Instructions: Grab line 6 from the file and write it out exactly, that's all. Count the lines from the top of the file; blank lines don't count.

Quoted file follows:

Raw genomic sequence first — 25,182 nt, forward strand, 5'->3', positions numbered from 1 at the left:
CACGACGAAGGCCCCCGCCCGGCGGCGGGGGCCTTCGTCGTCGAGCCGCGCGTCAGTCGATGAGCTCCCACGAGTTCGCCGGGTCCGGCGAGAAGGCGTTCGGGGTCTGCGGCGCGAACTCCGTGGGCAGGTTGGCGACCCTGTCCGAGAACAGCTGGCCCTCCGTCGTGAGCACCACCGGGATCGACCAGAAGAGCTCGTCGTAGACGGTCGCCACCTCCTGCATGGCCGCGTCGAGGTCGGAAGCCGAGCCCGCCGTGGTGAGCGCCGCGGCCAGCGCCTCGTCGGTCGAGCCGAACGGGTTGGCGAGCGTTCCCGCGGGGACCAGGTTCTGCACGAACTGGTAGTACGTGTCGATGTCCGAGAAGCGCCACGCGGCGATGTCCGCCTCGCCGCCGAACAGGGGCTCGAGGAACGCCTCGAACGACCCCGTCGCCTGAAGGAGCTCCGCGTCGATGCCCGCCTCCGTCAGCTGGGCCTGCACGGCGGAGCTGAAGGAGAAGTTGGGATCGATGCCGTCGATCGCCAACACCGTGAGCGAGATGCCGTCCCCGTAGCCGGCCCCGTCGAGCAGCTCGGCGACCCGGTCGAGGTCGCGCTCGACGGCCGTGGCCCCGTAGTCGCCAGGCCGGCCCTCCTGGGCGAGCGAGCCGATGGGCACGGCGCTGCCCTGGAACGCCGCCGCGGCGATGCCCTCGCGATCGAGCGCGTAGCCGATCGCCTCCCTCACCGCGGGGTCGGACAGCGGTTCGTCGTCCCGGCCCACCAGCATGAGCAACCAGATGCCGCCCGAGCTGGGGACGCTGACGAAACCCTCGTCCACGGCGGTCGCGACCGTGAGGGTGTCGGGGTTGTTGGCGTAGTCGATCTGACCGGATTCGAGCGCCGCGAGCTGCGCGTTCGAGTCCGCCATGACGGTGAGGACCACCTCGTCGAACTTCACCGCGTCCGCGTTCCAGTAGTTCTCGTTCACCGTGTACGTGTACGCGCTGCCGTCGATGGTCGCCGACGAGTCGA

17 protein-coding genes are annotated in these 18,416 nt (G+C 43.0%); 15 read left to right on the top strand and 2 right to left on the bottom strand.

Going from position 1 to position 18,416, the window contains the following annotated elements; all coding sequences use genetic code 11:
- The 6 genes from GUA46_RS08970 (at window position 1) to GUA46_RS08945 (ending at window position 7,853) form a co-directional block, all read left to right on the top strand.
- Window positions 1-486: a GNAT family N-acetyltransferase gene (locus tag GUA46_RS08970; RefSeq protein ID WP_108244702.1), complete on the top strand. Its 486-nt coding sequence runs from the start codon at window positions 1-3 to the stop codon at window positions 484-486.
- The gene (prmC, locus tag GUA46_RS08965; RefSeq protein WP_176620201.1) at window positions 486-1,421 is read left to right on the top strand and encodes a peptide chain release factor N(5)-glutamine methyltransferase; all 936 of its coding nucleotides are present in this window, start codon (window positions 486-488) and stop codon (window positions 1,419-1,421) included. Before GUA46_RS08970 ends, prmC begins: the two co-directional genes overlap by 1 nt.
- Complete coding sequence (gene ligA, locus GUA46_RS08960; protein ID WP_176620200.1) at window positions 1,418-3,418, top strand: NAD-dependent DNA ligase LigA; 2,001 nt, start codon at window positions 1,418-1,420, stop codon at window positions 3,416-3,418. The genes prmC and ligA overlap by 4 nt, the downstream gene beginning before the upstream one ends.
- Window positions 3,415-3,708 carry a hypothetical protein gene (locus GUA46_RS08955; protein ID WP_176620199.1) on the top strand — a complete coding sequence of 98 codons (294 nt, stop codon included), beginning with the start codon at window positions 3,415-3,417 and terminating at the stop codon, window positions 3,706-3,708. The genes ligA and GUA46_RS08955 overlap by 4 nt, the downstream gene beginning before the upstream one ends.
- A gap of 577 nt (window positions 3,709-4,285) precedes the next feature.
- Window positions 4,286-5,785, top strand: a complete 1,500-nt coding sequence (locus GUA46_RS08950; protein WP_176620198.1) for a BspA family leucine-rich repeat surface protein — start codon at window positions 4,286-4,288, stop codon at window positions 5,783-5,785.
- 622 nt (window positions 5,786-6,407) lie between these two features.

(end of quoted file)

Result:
- Window positions 1-486: a GNAT family N-acetyltransferase gene (locus tag GUA46_RS08970; RefSeq protein ID WP_108244702.1), complete on the top strand. Its 486-nt coding sequence runs from the start codon at window positions 1-3 to the stop codon at window positions 484-486.